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The Mysterious Mr. Grimald

I am in the middle of a project to transcribe and ‘translate’ and annotate a selection of works by Nicholas Grimald. The more I learn about him, the more mysterious he becomes. Grimald was one of only three poets credited by name in the first edition of Tottel’s Miscellany in 1557 – the first published anthology of English verse, along with Thomas Wyatt (“the elder”) and Henry Howard, Earl of Surrey. Wyatt and Howard were well-known persons of their time period, and history has well established reputations as important and influential poets, but who is this Grimald person?

Grimald was unusually well represented in the Miscellany – with 40 pieces in the first ‘A’ edition. Why so many? One school of thought is that it was actually Grimald who edited the collection for Richard Tottel the printer. At the time the collection was published, he was the only one of the named poets still living – Thomas Wyatt died in 1542 and Henry Howard was beheaded in 1547, one of many casualties of the paranoia of Henry VIII.

Also mysteriously, all but 10 of Grimald’s works were eliminated from the second, ‘B’ edition of the Miscellany. Those that remained were identified only as a group by ‘N.G.’, and in later editions, not identified at all.

Several reasons have been proposed for this – ranging from the fact that Grimald was a commoner and not a member of court, to his association with an out of favor Protestant bishop (Ridley) during a time of resurgence of Catholic power under Queen Mary I. The N.G. might well ahve stood for something more like persona non grata.

He was really better known as a translator than a poet. He is also somewhat of a dark figure – he recanted his faith to save his own head from the chopping block – literally - and at least one source suggests he turned traitor to his friends and ratted them out to the Catholic authorities – with dire consequences. The Tudor penchant for beheadings continued unabated under the reign of ‘Bloody’ Mary with something like 800 more victims.

Another theory is Tottel decided that in such turbulent times it was better to take a more anonymous approach to both the authorship and subject matter (the individuals who were the objects of the poems) in the Miscellany. With all the affairs and intrigue (and machinations, murder and mayhem) at court, perhaps the fewer names named, the better. Even the respected Thomas Wyatt saw his name first altered to “the elder” after his son’s role in a rebellion against Queen Mary, then effaced altogether.

As reading material, Grimald’s works can be tough going at times. There words are often unfamiliar. The spelling archaic and sprinkled with regional quirks. And the poems are, after all, nearly five centuries old – written half a century before Shakespeare’s plays. His unusual word order and frequent classical allusions can sometimes puzzle a modern reader (even one armed with the 1928 “Glossarial Dictionary”).For all that, I was amused to find that one of Grimald’s pieces was actually set to music in the 19th century.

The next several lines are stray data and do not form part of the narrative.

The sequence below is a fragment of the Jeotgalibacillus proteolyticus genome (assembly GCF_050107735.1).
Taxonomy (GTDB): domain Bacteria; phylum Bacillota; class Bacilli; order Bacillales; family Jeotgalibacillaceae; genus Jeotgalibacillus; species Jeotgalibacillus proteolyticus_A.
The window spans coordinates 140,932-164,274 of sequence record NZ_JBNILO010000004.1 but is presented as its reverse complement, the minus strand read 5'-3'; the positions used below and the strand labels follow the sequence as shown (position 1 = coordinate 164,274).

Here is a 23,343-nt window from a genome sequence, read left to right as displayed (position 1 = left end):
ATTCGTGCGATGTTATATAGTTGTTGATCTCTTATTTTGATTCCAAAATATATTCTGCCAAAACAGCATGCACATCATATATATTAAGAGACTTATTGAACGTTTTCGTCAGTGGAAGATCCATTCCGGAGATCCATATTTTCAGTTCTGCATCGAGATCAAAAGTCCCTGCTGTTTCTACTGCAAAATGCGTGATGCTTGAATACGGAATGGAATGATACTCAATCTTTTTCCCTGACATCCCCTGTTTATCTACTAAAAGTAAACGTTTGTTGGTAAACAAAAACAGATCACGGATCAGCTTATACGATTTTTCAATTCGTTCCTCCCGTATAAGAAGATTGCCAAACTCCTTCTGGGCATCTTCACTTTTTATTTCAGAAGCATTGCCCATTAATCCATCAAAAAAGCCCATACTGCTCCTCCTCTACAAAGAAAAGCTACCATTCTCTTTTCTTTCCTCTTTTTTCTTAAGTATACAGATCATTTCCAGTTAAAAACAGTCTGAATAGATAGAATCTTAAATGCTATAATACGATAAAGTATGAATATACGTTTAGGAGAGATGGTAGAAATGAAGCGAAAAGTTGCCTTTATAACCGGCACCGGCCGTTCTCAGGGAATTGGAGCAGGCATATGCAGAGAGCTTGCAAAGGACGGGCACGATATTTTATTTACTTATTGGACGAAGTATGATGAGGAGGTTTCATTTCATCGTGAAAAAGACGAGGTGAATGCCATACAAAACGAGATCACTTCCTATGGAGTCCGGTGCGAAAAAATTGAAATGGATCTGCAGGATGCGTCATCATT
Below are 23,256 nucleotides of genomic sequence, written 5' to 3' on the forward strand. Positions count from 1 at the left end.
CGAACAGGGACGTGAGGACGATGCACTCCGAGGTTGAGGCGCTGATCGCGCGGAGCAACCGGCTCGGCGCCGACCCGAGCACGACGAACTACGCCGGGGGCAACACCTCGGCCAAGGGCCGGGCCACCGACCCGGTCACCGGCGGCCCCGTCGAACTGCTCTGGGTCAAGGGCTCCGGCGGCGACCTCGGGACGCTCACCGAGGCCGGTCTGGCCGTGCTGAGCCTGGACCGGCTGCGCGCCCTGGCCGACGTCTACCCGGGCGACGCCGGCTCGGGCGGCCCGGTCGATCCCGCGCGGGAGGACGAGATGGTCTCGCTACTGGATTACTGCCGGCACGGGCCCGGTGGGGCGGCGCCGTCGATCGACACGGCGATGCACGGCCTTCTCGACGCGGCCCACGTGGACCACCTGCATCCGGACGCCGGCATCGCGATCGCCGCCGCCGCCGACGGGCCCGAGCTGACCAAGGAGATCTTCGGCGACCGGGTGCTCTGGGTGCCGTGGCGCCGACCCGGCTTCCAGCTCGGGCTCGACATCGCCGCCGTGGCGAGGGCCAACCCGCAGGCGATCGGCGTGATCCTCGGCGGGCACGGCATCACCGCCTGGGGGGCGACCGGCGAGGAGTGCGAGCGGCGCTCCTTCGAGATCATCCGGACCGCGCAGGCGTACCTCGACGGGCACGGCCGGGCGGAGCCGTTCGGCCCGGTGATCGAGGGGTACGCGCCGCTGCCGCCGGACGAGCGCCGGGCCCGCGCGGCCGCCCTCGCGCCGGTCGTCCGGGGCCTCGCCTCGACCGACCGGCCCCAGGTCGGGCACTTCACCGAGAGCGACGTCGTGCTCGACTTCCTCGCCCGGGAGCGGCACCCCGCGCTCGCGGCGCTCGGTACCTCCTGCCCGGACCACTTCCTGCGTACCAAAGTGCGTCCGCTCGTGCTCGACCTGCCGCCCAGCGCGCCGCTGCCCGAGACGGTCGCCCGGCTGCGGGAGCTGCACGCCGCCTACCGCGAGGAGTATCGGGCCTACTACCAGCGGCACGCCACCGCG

Take a look at, (and if you can, read aloud) some lines sampled from Grimald’s works. I have modified these for the most part to current spelling. Notice the flowing alliterations of many lines in The Garden,

THE issue of great Jove, draw near you, Muses nine:
Help us to praise the blissful plot of garden ground so fine.
The garden gives good food, and aid for leech's* cure: [doctor]
The garden, full of great delight, his master doth allure.
Sweet salad herbs be here, and herbs of every kind;
The ruddy grapes, the seemly fruits be here at hand to find.
Here pleasance* wanteth not, to make a man full fain**: [pleasure… willing]
Here marvelous the mixture is of solace, and of gain.
To water sundry seeds, the furrow by the way
A running river, trilling down with liquor, can convey.
Behold, with lively hue, fair flowers that shine so bright:
With riches, like the orient gems, they paint the mould* in sight. [soil]
Bees, humming with soft sound, (their murmur is so small),
Of blooms and blossoms suck the tops, on dewed leaves they fall
The creeping vine holds down her own bewedded elms:
And, wandering out with branches thick, reeds folded overwhelms.
Trees spread their coverts wide, with shadows fresh and gay:
Full well their branched boughs defend the fervent sun away.
Birds chatter, and some chirp, and some sweet tunes do yield:
All mirthful, with their songs so blithe, they make both air and field.
The garden it allures, it feeds, it glads the sprite*: [spirit]
From heavy hearts all doleful dumps the garden chaseth quite.
Strength it restores to limbs, draws, and fulfills the sight:
with cheer revives the senses all, and maketh labor light.
O, what delights to us the garden ground doth bring?
Seed, leaf, flower, fruit, herb, bee, and tree & more than I may sing.

By the way, here are a few unedited lines from another poem by Grimald:

So foon doo thee conftrayn enuyous fates?
Oh, with that wit, thofe maners, that good hert,
Woorthy to lyue olde Neftors yeres thou wert.
You wanted outward yies : and yet aryght
In ftories, Poets, oratours had fight.
Whatfo you herd, by liuely voyce, expreft,
Was foon repofde within that mindefull breft.

Or, in modern spelling:

So soon do thee constrain envious fates?
Oh, with that wit, those manners, that good heart,
Worthy to live old Nestor’s years thou wert,
You wanted outward eyes: and yet aright
In stories, Poets, orators had sight.
Whatso you heard, by lively voice expressed,
Was soon reposed within that mindful breast.

All for now,

--Steve

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